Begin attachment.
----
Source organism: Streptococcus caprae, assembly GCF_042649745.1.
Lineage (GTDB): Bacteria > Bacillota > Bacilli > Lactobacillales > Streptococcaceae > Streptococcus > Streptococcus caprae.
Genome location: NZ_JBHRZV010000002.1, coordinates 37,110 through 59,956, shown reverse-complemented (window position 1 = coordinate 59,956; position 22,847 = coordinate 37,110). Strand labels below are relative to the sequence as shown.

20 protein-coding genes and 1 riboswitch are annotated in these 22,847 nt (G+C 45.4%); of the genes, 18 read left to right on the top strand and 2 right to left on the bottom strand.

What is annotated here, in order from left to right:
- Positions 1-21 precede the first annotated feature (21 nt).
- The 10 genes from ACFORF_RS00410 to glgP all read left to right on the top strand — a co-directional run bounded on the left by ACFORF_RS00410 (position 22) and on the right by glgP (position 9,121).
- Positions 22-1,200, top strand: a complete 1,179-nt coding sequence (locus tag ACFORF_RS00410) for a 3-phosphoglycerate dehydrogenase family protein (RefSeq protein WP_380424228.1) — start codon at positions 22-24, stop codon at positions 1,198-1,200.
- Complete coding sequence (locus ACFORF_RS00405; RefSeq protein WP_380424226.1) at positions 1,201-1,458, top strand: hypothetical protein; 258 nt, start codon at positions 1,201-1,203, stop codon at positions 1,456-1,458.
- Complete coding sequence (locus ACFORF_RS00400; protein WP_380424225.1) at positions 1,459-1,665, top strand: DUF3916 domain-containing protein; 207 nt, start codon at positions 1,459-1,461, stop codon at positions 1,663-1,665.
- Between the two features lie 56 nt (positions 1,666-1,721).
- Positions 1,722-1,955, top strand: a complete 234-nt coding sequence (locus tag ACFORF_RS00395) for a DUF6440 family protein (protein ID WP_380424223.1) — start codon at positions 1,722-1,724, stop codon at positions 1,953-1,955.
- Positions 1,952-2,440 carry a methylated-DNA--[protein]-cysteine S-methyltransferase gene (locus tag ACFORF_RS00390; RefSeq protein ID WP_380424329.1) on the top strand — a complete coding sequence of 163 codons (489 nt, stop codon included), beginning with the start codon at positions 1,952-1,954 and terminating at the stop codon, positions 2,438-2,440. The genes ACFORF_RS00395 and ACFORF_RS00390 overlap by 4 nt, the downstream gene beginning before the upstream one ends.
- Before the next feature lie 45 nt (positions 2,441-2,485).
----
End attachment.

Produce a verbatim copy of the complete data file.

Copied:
Source organism: Streptococcus caprae, assembly GCF_042649745.1.
Lineage (GTDB): Bacteria > Bacillota > Bacilli > Lactobacillales > Streptococcaceae > Streptococcus > Streptococcus caprae.
Genome location: NZ_JBHRZV010000002.1, coordinates 37,110 through 59,956, shown reverse-complemented (window position 1 = coordinate 59,956; position 22,847 = coordinate 37,110). Strand labels below are relative to the sequence as shown.

20 protein-coding genes and 1 riboswitch are annotated in these 22,847 nt (G+C 45.4%); of the genes, 18 read left to right on the top strand and 2 right to left on the bottom strand.

What is annotated here, in order from left to right:
- Positions 1-21 precede the first annotated feature (21 nt).
- The 10 genes from ACFORF_RS00410 to glgP all read left to right on the top strand — a co-directional run bounded on the left by ACFORF_RS00410 (position 22) and on the right by glgP (position 9,121).
- Positions 22-1,200, top strand: a complete 1,179-nt coding sequence (locus tag ACFORF_RS00410) for a 3-phosphoglycerate dehydrogenase family protein (RefSeq protein WP_380424228.1) — start codon at positions 22-24, stop codon at positions 1,198-1,200.
- Complete coding sequence (locus ACFORF_RS00405; RefSeq protein WP_380424226.1) at positions 1,201-1,458, top strand: hypothetical protein; 258 nt, start codon at positions 1,201-1,203, stop codon at positions 1,456-1,458.
- Complete coding sequence (locus ACFORF_RS00400; protein WP_380424225.1) at positions 1,459-1,665, top strand: DUF3916 domain-containing protein; 207 nt, start codon at positions 1,459-1,461, stop codon at positions 1,663-1,665.
- Between the two features lie 56 nt (positions 1,666-1,721).
- Positions 1,722-1,955, top strand: a complete 234-nt coding sequence (locus tag ACFORF_RS00395) for a DUF6440 family protein (protein ID WP_380424223.1) — start codon at positions 1,722-1,724, stop codon at positions 1,953-1,955.
- Positions 1,952-2,440 carry a methylated-DNA--[protein]-cysteine S-methyltransferase gene (locus tag ACFORF_RS00390; RefSeq protein ID WP_380424329.1) on the top strand — a complete coding sequence of 163 codons (489 nt, stop codon included), beginning with the start codon at positions 1,952-1,954 and terminating at the stop codon, positions 2,438-2,440. The genes ACFORF_RS00395 and ACFORF_RS00390 overlap by 4 nt, the downstream gene beginning before the upstream one ends.
- Before the next feature lie 45 nt (positions 2,441-2,485).